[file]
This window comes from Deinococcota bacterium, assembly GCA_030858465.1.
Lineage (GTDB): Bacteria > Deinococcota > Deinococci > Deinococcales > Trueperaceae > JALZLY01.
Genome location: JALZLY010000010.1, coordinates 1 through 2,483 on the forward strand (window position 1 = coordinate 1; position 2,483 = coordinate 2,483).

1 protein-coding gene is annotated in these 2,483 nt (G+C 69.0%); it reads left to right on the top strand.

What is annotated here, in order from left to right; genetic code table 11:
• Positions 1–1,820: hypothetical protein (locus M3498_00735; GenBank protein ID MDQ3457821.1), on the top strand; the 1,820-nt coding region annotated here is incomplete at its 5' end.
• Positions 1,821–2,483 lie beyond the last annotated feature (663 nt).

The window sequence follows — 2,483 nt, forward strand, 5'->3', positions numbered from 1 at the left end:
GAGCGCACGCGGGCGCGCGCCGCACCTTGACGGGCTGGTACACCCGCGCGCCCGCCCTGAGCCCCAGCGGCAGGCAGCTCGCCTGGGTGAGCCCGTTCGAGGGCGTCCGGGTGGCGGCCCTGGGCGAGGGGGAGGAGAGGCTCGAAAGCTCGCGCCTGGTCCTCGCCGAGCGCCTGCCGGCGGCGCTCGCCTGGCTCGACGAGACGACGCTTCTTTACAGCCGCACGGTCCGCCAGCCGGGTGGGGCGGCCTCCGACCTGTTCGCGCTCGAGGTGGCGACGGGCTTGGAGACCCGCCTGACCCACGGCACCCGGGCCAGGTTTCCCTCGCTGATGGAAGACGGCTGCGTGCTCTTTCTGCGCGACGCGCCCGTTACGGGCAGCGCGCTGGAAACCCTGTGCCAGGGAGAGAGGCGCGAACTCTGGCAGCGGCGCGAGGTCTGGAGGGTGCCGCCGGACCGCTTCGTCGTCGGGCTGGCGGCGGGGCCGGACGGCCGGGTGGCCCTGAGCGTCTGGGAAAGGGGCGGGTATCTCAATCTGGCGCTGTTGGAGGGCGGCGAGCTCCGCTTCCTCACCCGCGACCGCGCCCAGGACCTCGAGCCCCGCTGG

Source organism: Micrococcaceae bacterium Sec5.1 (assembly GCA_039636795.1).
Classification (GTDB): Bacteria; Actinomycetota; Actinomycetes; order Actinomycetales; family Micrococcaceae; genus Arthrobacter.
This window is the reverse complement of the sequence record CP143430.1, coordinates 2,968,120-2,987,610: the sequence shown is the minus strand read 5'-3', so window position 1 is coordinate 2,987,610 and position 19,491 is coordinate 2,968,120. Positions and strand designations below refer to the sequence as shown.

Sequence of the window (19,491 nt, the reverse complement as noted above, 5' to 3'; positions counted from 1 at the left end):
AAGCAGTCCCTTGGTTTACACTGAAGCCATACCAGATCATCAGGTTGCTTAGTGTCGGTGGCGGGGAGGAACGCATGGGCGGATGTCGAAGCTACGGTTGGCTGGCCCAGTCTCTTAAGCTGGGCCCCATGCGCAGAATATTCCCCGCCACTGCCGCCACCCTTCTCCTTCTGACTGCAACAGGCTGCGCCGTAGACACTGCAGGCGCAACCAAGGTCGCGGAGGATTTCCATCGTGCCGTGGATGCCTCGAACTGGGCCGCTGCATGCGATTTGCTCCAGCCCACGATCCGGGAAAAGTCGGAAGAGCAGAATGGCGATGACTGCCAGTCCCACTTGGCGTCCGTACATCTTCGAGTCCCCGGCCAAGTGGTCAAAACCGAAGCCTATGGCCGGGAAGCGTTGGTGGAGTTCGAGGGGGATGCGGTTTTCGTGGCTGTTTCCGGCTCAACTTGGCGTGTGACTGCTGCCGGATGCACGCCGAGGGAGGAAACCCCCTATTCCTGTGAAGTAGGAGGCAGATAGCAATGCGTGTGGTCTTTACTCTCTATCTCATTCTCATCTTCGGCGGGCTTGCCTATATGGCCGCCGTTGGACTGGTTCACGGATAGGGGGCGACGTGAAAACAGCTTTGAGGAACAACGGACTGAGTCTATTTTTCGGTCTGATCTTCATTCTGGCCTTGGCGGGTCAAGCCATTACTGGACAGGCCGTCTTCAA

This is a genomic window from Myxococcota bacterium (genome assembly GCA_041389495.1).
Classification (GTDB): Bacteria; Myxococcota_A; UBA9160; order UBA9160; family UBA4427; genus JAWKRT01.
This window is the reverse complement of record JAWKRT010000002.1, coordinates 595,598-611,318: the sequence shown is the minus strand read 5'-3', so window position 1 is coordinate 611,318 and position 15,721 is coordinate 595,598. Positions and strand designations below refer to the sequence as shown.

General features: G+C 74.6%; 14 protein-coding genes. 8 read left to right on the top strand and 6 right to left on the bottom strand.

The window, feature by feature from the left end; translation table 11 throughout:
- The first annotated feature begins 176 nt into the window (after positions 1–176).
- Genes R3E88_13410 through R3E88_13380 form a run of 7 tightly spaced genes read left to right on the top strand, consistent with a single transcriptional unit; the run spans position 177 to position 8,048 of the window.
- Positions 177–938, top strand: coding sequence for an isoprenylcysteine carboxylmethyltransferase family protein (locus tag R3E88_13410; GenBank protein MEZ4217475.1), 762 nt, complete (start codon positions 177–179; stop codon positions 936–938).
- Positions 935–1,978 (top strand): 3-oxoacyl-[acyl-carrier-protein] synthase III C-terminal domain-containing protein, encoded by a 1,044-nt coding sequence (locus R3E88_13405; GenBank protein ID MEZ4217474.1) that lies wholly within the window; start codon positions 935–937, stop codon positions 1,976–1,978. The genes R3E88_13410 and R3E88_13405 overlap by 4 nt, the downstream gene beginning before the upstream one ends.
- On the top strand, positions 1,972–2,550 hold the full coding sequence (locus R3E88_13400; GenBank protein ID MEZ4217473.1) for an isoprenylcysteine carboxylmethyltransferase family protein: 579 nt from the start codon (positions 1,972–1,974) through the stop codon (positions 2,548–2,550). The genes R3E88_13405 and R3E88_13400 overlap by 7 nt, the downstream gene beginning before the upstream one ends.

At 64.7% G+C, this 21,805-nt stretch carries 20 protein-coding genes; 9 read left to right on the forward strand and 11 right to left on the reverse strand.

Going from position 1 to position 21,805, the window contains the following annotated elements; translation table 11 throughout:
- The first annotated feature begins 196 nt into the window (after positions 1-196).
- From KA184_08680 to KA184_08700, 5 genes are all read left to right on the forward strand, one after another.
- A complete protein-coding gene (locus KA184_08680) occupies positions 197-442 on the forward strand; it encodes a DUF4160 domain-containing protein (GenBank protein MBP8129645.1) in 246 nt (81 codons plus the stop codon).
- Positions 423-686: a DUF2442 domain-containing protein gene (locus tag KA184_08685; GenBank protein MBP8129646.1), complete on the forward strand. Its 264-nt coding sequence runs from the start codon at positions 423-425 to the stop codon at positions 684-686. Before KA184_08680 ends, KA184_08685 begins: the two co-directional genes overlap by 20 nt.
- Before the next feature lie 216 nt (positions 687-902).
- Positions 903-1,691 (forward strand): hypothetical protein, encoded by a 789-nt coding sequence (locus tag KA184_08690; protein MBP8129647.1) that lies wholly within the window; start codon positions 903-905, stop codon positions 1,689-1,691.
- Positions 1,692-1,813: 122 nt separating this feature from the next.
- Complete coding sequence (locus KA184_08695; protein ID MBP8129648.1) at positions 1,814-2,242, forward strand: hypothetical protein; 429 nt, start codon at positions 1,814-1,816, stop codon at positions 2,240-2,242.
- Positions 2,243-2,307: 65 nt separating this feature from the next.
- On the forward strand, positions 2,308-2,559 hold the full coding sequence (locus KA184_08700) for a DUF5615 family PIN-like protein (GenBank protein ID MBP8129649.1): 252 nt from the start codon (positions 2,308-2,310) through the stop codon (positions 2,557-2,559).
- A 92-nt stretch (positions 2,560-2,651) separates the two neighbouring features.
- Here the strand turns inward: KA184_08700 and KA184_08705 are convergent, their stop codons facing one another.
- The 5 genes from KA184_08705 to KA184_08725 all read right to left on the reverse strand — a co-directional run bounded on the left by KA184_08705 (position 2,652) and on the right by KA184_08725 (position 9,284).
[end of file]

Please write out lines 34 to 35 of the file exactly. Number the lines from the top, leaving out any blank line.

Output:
- Complete coding sequence (locus KA184_08695; protein ID MBP8129648.1) at positions 1,814-2,242, forward strand: hypothetical protein; 429 nt, start codon at positions 1,814-1,816, stop codon at positions 2,240-2,242.
- Positions 2,243-2,307: 65 nt separating this feature from the next.